To some, the Knights may have represented the best days of their lives.
The mere mention of that old baseball team known as the East End Knights — some called them the Mattituck Knights — is liable to bring a smile to the face of a former player.
The Knights were the brainchild of Martin Garrell, a former Suffolk Times sports editor who had seen good baseball talent drift away to slow-pitch softball in the summer months. So, he set up the Knights in 1981. Money was raised, posters were put up and uniforms were obtained. “Suddenly, come end of June, you got a baseball team,” he said.
And what a team it was. The Knights were, in essence, an East End all-star team, with top collegiate and high school players plucked from both forks of eastern Long Island. The team had no age restrictions, so there were older players as well.
“We had all the best players on the East End,” said Anthony Eaderesto, a Mercy High School product who caught for the Knights the entirety of their existence.
Newsday high school sports editor Gregg Sarra, who played rightfield for the rival Runyon’s Yankees, said the Knights were one of the greatest Stan Musial League teams of all time and could hit with anyone.
“I would say that the Knights could play very well in almost any of the collegiate leagues at their best,” said Garrell, an outdoors columnist for Times Review Media Group who was himself a third-string catcher for Princeton (1956-60). “The caliber of baseball, I would say, was maybe [Single-]A ball.”
Garrell became the team’s general manager, manager and occasional catcher. The Knights played in the Suffolk County Stan Musial Baseball League, which was presided over by Joe Pepitone (no, not that Joe Pepitone of New York Yankees fame).
At first, the Knights played their home games at Mattituck High School before heading to the field on Aldrich Lane in Laurel, where new lights had been installed in the mid-1980s.
“It was one lane all the way out there,” Sarra recalled. “It took forever to get there. Then, when you get there, there’s this field of dreams in the middle of nowhere. The guys loved it. It was kind of cool.”
Opponents knew they would be in for a game when they faced the Knights, who over the years had players like brothers Chris and Jim Finnican out of Mattituck High School. Another player from Mattituck, Keith Locklear, went on to play professionally. The Knights also trotted out top college players like Johnny Lee (Brown University), Tommy Moore (Cortland State), Brian Casazza (Princeton), Mark Carlozzi (Duke) and Andy Taylor (Adelphi), who was drafted by the Mets before going into the St. Louis Cardinals organization, reaching as high as Double-A.
“You knew when you went out there that you were going to be in a slugfest with a bunch of farm boys who could hit,” said Sarra, who was a replacement player with the Philadelphia Phillies in 1994.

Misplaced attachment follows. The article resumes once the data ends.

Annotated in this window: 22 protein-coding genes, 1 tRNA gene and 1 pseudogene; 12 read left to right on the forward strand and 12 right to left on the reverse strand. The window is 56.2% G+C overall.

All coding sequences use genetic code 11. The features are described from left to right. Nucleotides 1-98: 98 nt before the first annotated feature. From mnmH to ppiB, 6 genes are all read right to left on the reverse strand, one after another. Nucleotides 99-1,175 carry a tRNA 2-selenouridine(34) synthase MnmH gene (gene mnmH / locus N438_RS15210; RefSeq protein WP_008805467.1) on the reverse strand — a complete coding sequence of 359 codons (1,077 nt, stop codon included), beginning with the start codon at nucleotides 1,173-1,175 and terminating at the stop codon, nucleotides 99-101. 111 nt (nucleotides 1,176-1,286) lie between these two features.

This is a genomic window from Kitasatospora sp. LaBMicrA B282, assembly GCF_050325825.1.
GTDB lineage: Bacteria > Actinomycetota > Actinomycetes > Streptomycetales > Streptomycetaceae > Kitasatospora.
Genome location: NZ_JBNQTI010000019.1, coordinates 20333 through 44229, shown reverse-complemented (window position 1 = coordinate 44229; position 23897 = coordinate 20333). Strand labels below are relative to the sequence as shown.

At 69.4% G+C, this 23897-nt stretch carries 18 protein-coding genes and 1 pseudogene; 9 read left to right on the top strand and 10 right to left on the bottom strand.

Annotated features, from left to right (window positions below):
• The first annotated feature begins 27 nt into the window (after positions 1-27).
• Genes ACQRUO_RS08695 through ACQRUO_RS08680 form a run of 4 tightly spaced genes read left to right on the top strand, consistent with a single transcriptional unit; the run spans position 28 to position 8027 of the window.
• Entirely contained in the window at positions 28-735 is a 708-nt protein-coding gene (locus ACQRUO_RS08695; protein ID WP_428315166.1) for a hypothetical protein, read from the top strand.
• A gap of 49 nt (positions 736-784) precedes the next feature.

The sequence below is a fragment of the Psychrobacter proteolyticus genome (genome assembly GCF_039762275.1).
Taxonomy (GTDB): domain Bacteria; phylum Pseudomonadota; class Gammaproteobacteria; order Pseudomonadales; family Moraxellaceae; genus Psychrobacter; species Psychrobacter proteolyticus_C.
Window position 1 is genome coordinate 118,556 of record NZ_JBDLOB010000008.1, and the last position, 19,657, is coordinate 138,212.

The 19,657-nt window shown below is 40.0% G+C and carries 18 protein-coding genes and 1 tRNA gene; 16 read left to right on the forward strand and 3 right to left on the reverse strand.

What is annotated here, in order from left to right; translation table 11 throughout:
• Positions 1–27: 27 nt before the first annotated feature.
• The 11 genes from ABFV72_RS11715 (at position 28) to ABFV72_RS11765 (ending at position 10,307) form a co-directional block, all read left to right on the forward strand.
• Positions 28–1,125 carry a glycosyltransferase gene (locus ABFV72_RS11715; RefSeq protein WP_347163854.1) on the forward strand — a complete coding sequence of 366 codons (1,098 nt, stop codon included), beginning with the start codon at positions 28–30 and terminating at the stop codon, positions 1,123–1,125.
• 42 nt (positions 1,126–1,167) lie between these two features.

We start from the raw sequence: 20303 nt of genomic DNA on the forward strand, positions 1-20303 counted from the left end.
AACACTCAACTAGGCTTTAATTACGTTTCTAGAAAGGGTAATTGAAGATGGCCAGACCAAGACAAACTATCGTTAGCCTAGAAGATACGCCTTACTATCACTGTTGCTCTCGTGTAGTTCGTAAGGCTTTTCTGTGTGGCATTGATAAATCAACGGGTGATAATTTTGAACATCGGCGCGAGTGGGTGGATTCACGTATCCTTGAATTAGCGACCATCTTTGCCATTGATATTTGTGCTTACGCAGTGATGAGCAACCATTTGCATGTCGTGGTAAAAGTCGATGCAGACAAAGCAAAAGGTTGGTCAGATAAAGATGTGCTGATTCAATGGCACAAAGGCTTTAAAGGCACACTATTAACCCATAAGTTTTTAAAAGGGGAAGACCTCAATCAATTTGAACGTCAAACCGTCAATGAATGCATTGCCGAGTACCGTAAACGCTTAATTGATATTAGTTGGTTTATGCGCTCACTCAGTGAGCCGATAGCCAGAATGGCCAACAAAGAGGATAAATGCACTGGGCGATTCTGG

And then there was pitcher Chris Kent, a righthander from NCAA Division II St. Michael’s College (Vt.) with an evasive slider that could be nearly unhittable. Kent, who later became a Riverhead town councilman, joined the Knights in 1982 and recalls sitting on the bench for a while before Garrell finally threw him in a game. Apparently, Garrell had no regrets. Kent doesn’t recall allowing a run that season.
On a side note, Kent, 58, recently completed his 50th (yes, that’s right, 50th) season as a baseball player. These days he pitches for a 45-and-older team, the Suffolk Phillies. And, yes, he still throws that slider. “I still throw the same stuff I did then, just not as hard,” he said.
By Garrell’s count, six Knights went on to play pro ball, most of them with independent teams.
The Knights wore several uniform styles over the years, beginning with white pants and pale blue shirts with black lettering. One of their final uniforms was white with yellow and black trim and lettering, sort of like those worn by the Pittsburgh Pirates.
The Knights never won a league title, but finished second a couple of times and represented the league in various tournaments, said Garrell. They went head to head against powerful teams like Runyon’s Yankees, the Long Island Dodgers and the Sachem As, who had a player named Craig Biggio. Biggio went on to become one of the greatest players the Houston Astros have ever had. Former Shoreham-Wading River High School player Keith Osik, who spent seven of his 10 years in the majors catching for the Pirates, played for Runyon’s Yankees.
“That was the golden era of baseball on Long Island,” said Sarra.
As eventually happens to all athletes, real life intruded on their fun and games. Players have families, other commitments and it’s time to put away the bat and glove.
It happened to Garrell when he had a choice to make between going on a planned trip to Nova Scotia with his wife, Janet, or the northeast regionals with the Knights. It wasn’t much of a choice.
“Jan’s ultimatum was, ‘You go to that tournament and I won’t be here when you get back,’ ” he said. “I went to Nova Scotia.”
The Knights turned out the lights in the early 1990s, but they left players with lasting friendships and memories.
“It was a great time in our lives for all of us,” Eaderesto said. “It was something that we will never forget.”
Photo caption: Jerry Markowski of the East End Knights racing to first baseball during a Stan Musial League game in Mattituck in 1982. (Credit: file photo)